Isle of Wight County sees flurry of solar farm proposals
Published 4:30 pm Tuesday, May 9, 2023
Isle of Wight County has seen an influx of proposals for new solar farms over the past two months.
County records show four pending applications received over a four-week period spanning March and April, the largest of which calls for a project site spanning more than 1,000 acres.
The first, submitted March 22 by Windsor-area resident Michael Doggett and Massachusetts-based New Leaf Energy, calls for a 3-megawatt, 18-acre site on a roughly 148-acre farm bordering Courthouse Highway and Poorhouse Road, roughly half a mile from the county courthouse and government complex.
The second, submitted April 14 by landowners William and Teresa Crocker and Colorado-based Pivot Energy Inc., calls for another 3-megawatt project on a 94-acre Old Stage Highway parcel, roughly a mile from Hardy Elementary.
The third, submitted by landowner W.C. Sawyer and Dawood, a Pennsylvania-based renewable energy engineering firm, proposes a 3-megawatt project on a 228-acre Orbit Road parcel, roughly halfway between the towns of Smithfield and Windsor.
Arlington-based solar developer AES, which purchased roughly 1,700 acres of Isle of Wight land in December for a collective $12.1 million for a then-unnamed solar farm, submitted a formal application on April 19 for a 240-megawatt project named “Sycamore Cross.”
The project, including leased and owned land, is proposed to span multiple parcels totaling 1,960 acres. The fenced project area would be 1,070 acres, making it Isle of Wight’s second largest if approved.
AES is the same developer behind the 2019-approved, 630-acre Windsor PV-1 solar farm bordering Route 460, and the under-construction, 1,750-acre Cavalier solar farm that will eventually span the Isle of Wight-Surry county border. Cavalier, which received its approval from Isle of Wight and Surry supervisors in 2021, is presently the largest Isle of Wight has approved.
The four new requested conditional use permits for solar farms come as Isle of Wight supervisors are considering an ordinance that would impose a near-moratorium on solar development by capping the cumulative acreage of existing and proposed solar farms to 2% of the county’s “prime” farm soils, or a maximum of 2,446 acres. According to Isle of Wight Community Development Director Amy Ring, the 2% cap would not apply to any project that submits a conditional use permit application prior to the adoption of the proposed ordinance. Any project submitted prior to the date of adoption would effectively be grandfathered under the county’s existing requirements for solar farms. But at least two developers behind the four newly proposed solar farms say the impending vote didn’t factor into their decisions to apply when they did.
Tim Wolf, a spokesman for AES, said the Sycamore Cross application was “not accelerated” in response to Isle of Wight’s proposed ordinance.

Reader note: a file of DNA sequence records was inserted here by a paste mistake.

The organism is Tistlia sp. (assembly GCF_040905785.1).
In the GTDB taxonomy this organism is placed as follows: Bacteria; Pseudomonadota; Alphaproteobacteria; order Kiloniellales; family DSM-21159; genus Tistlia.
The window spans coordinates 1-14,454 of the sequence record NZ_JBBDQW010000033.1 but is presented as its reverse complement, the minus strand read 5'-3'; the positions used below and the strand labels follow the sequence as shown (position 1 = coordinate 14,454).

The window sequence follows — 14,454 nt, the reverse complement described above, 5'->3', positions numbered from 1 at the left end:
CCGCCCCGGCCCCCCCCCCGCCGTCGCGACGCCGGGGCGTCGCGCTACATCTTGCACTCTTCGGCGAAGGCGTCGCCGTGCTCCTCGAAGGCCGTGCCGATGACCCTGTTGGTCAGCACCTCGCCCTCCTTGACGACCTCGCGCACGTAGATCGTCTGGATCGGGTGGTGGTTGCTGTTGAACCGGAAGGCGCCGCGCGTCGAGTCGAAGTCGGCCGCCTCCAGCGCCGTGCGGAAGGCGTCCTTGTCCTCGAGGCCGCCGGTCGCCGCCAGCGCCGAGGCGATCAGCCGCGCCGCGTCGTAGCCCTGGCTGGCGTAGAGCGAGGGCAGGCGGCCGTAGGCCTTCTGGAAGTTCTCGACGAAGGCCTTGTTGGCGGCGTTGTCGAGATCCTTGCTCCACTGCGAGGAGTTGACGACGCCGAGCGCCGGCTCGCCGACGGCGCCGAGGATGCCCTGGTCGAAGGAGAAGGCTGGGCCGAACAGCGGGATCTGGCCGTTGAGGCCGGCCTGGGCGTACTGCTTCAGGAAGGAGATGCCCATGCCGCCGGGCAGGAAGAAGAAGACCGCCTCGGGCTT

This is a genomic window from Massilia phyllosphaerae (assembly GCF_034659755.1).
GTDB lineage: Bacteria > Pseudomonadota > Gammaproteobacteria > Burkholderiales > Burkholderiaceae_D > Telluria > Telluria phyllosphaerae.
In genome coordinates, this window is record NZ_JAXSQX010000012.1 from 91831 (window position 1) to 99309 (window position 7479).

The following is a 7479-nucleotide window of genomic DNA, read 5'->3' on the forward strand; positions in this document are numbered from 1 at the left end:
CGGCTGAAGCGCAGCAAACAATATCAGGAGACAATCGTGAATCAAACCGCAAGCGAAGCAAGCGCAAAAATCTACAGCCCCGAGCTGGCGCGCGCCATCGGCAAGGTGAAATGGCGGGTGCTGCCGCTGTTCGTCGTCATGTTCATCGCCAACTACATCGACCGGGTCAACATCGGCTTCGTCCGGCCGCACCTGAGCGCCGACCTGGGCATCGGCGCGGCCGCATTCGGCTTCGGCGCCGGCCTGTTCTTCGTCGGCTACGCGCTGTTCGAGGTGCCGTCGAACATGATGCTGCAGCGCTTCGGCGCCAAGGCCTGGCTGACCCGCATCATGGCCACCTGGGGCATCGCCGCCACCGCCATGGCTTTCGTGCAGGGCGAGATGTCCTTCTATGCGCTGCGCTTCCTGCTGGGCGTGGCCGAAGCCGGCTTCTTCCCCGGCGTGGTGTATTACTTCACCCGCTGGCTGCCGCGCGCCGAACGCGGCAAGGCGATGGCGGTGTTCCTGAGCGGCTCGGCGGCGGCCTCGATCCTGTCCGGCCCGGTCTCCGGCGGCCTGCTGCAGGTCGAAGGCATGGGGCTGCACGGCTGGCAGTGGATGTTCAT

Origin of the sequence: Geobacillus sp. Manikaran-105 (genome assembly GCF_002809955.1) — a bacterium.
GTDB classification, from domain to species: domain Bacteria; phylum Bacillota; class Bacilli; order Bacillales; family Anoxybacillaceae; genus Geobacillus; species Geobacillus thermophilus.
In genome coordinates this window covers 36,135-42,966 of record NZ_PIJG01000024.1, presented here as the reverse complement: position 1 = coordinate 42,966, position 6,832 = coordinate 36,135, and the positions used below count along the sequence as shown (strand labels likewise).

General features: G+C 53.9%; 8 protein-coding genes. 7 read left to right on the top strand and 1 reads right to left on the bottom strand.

Wolf said AES has been working on the project for several months, which included a pre-application meeting with county staff in early March.
“Once we felt the application was complete, we submitted it in accordance with our standard procedures,” Wolf said.
Doggett, a 71-year-old farmer, likewise denied being rushed by the pending ordinance, and suspects the other two 3-megawatt solar farms submitted in April were also in development well in advance of the Dec. 27 decision by Isle of Wight’s Planning Commission to begin drafting the 2% cap ordinance.
“None of these projects happen overnight,” Doggett said.
Doggett called the proposed solar farm on his land “an opportunity to diversify” his farming operations. According to Doggett’s submitted application, the project’s fenced area would occupy just 18 acres. The remaining roughly 131 acres would remain in use for cattle grazing and crops.
“Prime” farm soils, according to the U.S. Department of Agriculture, refer to land with the “best combination of physical and chemical characteristics” for growing crops. Doggett’s application describes the 18-acre project site as the “worst performing piece of ground on the property,” and states it has “only been used for hay.”
A 2021 memorandum by Ring states prime soils account for 122,296 acres, or roughly 60% of the county’s 316 square miles. Just over 80,600 acres were being actively farmed in Isle of Wight as of the 2017 USDA Census of Agriculture.
According to county and agriculture census data, 1,759 acres, or 72% of the proposed 2% cap, is already taken up by six approved solar farms, though only one is operational.
The Planning Commission voted in April to send a seventh – the 432-acre “Prairie Solar” farm proposed for Longview Drive – to county supervisors, with a 9-1 recommendation for approval. Approval of Prairie plus the four new proposed solar farms would bring the total number of solar farms in the county to 11.